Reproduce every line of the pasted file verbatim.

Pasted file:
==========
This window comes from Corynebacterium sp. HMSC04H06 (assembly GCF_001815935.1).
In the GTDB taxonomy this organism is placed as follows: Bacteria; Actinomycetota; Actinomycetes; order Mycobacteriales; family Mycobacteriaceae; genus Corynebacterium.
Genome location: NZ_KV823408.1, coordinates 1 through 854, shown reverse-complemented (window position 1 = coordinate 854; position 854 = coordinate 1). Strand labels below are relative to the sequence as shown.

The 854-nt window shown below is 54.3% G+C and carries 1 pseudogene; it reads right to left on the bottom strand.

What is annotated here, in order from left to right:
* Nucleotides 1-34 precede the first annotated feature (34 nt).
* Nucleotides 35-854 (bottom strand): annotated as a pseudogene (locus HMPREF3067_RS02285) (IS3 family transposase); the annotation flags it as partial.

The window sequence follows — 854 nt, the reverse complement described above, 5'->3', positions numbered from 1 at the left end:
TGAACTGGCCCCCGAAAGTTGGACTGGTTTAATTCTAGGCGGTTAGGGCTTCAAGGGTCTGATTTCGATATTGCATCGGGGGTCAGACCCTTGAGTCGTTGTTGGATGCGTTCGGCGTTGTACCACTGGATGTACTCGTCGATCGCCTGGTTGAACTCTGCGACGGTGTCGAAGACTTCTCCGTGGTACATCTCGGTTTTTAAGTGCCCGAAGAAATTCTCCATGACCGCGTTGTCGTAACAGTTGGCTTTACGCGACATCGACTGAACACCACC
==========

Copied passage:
This window comes from Corynebacterium sp. HMSC04H06 (assembly GCF_001815935.1).
In the GTDB taxonomy this organism is placed as follows: Bacteria; Actinomycetota; Actinomycetes; order Mycobacteriales; family Mycobacteriaceae; genus Corynebacterium.
Genome location: NZ_KV823408.1, coordinates 1 through 854, shown reverse-complemented (window position 1 = coordinate 854; position 854 = coordinate 1). Strand labels below are relative to the sequence as shown.

The 854-nt window shown below is 54.3% G+C and carries 1 pseudogene; it reads right to left on the bottom strand.

What is annotated here, in order from left to right:
* Nucleotides 1-34 precede the first annotated feature (34 nt).
* Nucleotides 35-854 (bottom strand): annotated as a pseudogene (locus HMPREF3067_RS02285) (IS3 family transposase); the annotation flags it as partial.

The window sequence follows — 854 nt, the reverse complement described above, 5'->3', positions numbered from 1 at the left end:
TGAACTGGCCCCCGAAAGTTGGACTGGTTTAATTCTAGGCGGTTAGGGCTTCAAGGGTCTGATTTCGATATTGCATCGGGGGTCAGACCCTTGAGTCGTTGTTGGATGCGTTCGGCGTTGTACCACTGGATGTACTCGTCGATCGCCTGGTTGAACTCTGCGACGGTGTCGAAGACTTCTCCGTGGTACATCTCGGTTTTTAAGTGCCCGAAGAAATTCTCCATGACCGCGTTGTCGTAACAGTTGGCTTTACGCGACATCGACTGAACACCACC